Did you know that the joints of most adults over the age of 18 would show arthritic changes? Of course most teenagers are not complaining about joint pain. However, it is no surprise that as time passes, and the joints undergo more wear and tear, those changes cause the symptoms that most people associate with arthritis, the most common forms of which is osteoarthritis (OA) or degenerative joint disease (DJD). Arthritis most commonly affects the large weight-bearing joints, such as the hips and knees, as well as the hands, feet and spine. Arthritis can be a natural result of aging, as cartilage – the springy material that cushions against friction in the joints – begins to degenerate. It can also be caused or accelerated by other factors, such as obesity, trauma or surgery to the joint, gout or diabetes.

When treating arthritis, the goals are to reduce joint pain and inflammation, while improving and maintaining joint function. Physical therapists can offer many effective interventions to accomplish these goals.

Arthritis pain relief: Physical therapists can provide several means of reducing joint discomfort. At a basic level, some people can benefit from application of heat or cold. Which of these modalities is chosen may depend on whether inflammation is apparent in the joint. A combination of heat application prior to exercise, and cold packs after exercise, may also be beneficial. Gentle, low-grade mobilizations, which are gentle passive movements of the joint by the therapist, may also decrease pain, while also improving joint mobility.

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Arthritis joint protection: Exercise is key to physical therapy for seniors with arthritis. Strengthening and stretching will improve range of motion and help protect the joint. Many elders with joint pain are afraid that exercise will make their pain worse; however, a properly designed exercise program will use appropriate exercise intensity, frequency, and duration to get positive results without exacerbating pain. Aquatic physical therapy, which is performed in a pool, can be particularly effective for those with painful arthritis, since it allows movement with the partial weight-bearing support and gentle resistance of the water. An exercise program will also include stretching to help increase range of motion in effective joints. Yoga is a great form of exercise that can combine strengthening and stretching.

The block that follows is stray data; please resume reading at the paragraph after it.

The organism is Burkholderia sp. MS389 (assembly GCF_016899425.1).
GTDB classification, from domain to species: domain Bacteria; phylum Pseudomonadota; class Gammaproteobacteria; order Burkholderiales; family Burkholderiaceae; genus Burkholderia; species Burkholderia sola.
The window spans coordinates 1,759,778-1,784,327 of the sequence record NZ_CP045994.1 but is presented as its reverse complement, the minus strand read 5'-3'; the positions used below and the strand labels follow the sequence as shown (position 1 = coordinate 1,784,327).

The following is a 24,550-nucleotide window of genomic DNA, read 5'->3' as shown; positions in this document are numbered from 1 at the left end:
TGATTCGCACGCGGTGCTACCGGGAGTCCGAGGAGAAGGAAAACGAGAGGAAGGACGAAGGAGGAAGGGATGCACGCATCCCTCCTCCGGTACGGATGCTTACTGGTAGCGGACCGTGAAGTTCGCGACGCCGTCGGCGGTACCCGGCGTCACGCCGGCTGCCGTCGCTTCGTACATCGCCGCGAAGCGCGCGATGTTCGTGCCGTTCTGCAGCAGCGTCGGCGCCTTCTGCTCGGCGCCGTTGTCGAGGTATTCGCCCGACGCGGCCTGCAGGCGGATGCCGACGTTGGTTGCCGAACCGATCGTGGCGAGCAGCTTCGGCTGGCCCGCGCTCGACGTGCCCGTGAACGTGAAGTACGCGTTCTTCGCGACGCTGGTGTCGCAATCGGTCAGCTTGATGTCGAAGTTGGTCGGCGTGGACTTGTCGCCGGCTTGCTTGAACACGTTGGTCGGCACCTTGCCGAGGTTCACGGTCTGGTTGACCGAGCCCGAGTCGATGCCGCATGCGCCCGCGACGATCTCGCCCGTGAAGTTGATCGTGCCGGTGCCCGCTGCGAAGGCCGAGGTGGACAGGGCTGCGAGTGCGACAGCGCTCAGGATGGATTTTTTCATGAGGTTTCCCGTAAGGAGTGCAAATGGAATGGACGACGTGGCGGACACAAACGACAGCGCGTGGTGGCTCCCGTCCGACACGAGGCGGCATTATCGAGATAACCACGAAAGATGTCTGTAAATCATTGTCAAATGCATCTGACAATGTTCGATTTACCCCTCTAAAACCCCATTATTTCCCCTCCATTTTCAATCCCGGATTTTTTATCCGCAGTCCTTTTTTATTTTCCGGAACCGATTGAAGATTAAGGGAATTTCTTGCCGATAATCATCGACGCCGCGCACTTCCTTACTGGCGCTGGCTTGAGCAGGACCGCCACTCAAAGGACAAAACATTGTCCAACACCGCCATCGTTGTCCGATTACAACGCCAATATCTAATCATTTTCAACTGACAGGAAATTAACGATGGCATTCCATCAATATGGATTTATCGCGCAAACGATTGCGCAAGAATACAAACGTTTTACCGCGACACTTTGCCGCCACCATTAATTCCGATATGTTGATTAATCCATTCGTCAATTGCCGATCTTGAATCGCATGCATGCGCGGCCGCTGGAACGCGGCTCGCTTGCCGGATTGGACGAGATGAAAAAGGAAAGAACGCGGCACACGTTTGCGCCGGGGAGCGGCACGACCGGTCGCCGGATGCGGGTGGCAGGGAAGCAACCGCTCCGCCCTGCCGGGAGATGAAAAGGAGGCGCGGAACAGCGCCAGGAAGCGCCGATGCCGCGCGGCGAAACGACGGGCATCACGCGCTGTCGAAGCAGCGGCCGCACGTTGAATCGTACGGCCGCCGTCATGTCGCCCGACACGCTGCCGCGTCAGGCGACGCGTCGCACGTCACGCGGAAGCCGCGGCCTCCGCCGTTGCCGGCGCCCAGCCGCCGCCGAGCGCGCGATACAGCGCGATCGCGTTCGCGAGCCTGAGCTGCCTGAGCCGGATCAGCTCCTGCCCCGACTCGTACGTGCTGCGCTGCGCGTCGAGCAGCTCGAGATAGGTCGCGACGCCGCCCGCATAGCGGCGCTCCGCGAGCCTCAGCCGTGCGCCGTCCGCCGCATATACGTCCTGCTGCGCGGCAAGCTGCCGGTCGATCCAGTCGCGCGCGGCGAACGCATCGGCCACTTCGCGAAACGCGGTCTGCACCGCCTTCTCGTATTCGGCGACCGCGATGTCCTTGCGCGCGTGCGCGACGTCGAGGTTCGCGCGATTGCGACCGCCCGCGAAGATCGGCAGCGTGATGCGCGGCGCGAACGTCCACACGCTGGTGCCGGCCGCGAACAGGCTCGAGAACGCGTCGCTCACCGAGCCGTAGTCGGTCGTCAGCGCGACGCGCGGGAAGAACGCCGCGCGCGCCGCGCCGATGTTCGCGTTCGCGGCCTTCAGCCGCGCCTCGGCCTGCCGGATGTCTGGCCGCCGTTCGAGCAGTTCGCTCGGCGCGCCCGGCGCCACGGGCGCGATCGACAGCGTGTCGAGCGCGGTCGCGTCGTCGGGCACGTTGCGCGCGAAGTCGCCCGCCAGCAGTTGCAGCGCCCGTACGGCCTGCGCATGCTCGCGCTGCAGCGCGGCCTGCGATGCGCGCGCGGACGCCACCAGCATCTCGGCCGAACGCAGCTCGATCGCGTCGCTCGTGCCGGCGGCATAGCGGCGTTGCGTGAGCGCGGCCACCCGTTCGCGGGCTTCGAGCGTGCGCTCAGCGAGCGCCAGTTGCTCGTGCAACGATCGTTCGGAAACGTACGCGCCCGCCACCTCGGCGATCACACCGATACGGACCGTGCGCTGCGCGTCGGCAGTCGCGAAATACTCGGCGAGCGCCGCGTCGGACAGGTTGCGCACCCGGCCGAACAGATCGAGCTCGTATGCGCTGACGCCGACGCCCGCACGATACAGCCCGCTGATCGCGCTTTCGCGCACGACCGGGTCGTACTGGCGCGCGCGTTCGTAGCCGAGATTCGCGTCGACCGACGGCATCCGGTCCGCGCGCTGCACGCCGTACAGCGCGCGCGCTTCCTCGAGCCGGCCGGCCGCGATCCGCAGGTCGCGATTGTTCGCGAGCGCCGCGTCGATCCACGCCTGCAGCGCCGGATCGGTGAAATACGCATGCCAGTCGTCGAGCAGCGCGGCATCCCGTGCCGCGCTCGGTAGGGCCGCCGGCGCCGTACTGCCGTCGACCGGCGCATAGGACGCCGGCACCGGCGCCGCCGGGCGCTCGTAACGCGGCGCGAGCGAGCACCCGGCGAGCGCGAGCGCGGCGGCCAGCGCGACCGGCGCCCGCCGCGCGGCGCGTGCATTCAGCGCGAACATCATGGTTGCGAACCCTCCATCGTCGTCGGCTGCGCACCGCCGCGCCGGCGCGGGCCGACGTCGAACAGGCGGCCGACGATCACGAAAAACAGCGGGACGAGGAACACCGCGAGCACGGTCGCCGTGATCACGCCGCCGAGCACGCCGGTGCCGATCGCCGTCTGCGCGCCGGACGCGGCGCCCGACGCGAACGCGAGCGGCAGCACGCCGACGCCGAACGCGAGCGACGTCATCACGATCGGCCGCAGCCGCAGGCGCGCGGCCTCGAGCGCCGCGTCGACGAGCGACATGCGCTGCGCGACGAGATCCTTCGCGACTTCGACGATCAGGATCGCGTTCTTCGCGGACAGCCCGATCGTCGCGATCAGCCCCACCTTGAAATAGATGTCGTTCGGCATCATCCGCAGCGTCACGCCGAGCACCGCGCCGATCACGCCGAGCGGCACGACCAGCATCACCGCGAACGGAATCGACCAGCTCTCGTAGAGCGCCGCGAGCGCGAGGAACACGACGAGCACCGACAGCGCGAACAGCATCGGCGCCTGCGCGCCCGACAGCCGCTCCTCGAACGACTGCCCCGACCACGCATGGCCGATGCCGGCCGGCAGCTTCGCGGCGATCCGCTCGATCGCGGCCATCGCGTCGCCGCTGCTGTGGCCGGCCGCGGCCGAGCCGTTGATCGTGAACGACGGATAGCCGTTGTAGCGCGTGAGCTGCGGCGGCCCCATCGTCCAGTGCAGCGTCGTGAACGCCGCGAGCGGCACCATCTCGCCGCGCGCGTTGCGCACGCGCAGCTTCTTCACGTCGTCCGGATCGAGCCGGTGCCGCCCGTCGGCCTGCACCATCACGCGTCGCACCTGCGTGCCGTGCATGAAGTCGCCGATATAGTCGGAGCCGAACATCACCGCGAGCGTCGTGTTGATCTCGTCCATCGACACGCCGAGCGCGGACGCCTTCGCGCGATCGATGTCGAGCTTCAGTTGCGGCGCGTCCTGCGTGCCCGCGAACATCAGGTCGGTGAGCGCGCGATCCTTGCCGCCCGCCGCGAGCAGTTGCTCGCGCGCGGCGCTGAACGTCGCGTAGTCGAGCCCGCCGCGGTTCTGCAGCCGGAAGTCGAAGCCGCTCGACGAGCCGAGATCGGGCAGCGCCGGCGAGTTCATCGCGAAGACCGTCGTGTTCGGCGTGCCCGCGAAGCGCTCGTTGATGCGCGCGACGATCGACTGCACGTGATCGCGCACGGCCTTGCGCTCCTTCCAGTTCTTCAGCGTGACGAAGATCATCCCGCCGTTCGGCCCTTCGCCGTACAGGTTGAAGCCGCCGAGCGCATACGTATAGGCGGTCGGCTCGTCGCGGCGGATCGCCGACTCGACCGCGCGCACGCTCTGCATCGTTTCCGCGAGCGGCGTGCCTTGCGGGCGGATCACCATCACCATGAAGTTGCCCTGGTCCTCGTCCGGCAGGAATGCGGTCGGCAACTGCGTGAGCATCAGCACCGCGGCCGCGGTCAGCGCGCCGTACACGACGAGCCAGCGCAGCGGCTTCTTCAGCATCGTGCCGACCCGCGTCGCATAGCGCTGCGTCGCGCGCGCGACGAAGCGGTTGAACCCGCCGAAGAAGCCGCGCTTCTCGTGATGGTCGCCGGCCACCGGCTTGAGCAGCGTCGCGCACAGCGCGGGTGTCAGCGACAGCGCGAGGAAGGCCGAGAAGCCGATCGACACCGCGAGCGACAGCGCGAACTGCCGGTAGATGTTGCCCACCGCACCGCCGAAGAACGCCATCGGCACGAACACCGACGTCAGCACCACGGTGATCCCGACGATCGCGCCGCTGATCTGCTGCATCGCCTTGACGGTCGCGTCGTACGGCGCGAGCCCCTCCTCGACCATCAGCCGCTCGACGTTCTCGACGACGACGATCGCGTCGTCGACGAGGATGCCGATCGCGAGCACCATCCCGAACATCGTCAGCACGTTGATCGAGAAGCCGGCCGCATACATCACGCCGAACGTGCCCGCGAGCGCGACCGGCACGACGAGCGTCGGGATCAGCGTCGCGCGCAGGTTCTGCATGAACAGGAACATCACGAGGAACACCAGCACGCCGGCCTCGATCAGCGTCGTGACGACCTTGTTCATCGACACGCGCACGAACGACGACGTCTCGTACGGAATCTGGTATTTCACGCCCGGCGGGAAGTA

Physical therapists have the knowledge and training to safely progress seniors’ therapeutic exercise programs to improve joint strength and mobility and maximize their function, as well as design a home exercise program to insure that the improvement is maintained after discharge from skilled therapy. As an added bonus, a regular exercise program can assist with weight loss, which can also decrease the symptoms of arthritis and offer many oter health benefits!